Improve pay data - inspector
Manawatu farmer is the new dairy head for Federated Farmers. Andrew Hoggard farms 560 cows at Kiwitea, 15 minutes' drive north of Feilding. He replaces the retiring dairy chairman Willy Leferink, who held the position for three years. Hoggard has highlighted the environment and says he wants to front foot the issue for dairying, not just respond to concerns. There will be a new national president elected tomorrow when Bruce Wills stands down.
A labour inspector says most dairy farmers don't keep records for their workers' hours or wages.
The Ministry of Business, Innovation and Employment's general manager of labour inspectorate, George Mason, told farmers at the annual conference of Federated Farmers dairy that only 35 or 40 per cent of dairy farmers kept data for their workers.
He said they were required to keep accurate records.
Failure to do so could undermine other areas important to farming, Mason said: "Food safety, the environment, animal welfare and market access."
He said there had been a change in attitude but it needed to be followed by a change in behaviour.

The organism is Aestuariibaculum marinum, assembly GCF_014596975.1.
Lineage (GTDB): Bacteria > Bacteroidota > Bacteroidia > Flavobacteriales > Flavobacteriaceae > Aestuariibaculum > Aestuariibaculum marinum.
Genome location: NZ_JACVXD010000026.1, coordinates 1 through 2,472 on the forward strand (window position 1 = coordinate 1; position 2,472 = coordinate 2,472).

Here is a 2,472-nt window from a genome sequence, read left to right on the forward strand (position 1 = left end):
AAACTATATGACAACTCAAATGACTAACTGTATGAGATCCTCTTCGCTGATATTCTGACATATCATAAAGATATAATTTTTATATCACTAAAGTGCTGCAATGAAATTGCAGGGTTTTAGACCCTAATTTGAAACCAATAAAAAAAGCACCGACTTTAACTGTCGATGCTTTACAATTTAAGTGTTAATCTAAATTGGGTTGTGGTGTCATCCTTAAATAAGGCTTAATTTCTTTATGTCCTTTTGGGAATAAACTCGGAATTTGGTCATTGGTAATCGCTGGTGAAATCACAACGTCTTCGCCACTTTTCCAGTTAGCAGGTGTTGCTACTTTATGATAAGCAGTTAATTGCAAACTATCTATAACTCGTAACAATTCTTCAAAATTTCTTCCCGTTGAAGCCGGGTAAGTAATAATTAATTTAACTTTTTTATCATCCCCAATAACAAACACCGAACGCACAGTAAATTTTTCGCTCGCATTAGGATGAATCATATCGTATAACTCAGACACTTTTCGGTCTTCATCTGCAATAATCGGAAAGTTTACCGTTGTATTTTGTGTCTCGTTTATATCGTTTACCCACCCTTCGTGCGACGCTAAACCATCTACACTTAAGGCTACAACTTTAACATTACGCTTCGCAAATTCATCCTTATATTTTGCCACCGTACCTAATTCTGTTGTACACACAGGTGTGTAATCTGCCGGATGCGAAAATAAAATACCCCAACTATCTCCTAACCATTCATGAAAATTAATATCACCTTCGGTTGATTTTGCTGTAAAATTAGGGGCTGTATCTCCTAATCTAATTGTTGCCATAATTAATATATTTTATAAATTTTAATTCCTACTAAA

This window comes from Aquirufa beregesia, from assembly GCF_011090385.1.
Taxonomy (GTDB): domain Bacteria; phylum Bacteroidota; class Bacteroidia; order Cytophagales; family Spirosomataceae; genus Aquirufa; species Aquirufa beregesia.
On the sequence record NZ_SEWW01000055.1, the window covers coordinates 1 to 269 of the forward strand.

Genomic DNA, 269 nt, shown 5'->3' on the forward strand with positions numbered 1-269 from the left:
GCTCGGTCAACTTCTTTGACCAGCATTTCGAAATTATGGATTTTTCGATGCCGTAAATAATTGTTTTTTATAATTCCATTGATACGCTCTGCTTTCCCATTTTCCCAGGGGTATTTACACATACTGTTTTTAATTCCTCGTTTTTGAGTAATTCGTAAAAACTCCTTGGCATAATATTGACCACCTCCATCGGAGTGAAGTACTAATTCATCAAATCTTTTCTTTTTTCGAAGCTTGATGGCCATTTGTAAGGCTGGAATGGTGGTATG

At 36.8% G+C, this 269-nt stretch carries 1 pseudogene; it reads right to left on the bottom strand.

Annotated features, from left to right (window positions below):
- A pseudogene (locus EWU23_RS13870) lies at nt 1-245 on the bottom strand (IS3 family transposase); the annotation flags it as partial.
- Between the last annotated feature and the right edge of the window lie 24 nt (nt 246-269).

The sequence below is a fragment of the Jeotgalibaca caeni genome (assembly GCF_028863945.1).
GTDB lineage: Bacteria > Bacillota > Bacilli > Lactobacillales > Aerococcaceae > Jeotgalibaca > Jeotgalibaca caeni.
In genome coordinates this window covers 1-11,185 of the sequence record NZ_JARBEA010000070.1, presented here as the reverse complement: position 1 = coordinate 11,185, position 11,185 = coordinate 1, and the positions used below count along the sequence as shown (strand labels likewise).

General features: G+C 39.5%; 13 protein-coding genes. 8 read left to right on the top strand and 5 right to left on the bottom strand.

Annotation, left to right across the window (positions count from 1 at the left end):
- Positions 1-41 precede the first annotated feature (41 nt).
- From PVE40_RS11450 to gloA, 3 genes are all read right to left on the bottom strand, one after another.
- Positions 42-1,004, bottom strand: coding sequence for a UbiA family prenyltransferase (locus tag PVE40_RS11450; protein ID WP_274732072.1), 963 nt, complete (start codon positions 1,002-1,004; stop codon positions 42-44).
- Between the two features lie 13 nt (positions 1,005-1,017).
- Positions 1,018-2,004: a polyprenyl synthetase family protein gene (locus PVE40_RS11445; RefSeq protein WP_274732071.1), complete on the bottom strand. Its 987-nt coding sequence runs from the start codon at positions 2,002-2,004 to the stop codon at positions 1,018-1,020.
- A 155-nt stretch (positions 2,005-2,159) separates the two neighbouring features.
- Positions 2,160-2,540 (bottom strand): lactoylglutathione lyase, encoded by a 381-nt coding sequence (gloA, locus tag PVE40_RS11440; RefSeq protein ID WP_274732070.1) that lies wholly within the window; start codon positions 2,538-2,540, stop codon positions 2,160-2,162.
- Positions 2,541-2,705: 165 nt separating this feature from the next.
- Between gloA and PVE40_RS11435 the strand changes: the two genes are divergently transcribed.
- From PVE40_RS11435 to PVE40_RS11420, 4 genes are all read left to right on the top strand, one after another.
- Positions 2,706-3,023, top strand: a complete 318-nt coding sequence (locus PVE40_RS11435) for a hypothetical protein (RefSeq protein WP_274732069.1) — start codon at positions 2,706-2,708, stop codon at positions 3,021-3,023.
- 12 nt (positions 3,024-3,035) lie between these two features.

With stiffer occupational safety law on the agenda, there were many questions on how it might work, with hours at calving time and houses for workers themes that were brought up. Federated Farmers delegates were concerned putting housing in the equation meant workers would pay more tax and receive less money.
Mason said labour inspectors were running out of patience. "Labour inspectors have a right to turn up, but most of the time we make appointments with farmers because it's practical."
But he said if they turned up on a farm and there was no record keeping, penalties which could be applied were $10,000 for individuals and $20,000 for corporates.
"Think about this positively. There are better systems now to record hours. A smartphone could easily be used to monitor staff hours - when they go through the gate and when they come out of it."
Federated Farmers Palmerston North policy adviser Tessa Mills said farmers had to lift their game on employment record keeping.
"People need to have their records up to scratch. It's time we got up to speed. Regardless of feelings, it just is something that has to be done."
Mason said there were opportunities for dairying from using good employment practices and dairy farmers needed to not leave themselves vulnerable by flouting regulations.
About 200 people were in Palmerston North for the start of Federated Farmers' national conference, which was split into dairy, meat and fibre, and grain and seed.
Yesterday delegates talked about wool, the meat industry, research and smaller dairy companies, Fonterra price setting, and countering tuberculosis.
Today there will be a Federated Farmers session on the tick-borne disease theileria, which makes cattle anaemic.
About 90 dairy cows were put down because of it in Whanganui, the region's dairy chairman Tony Rogers said.
There will also be a political debate, featuring party leaders.
It is a three-day conference, ending tomorrow.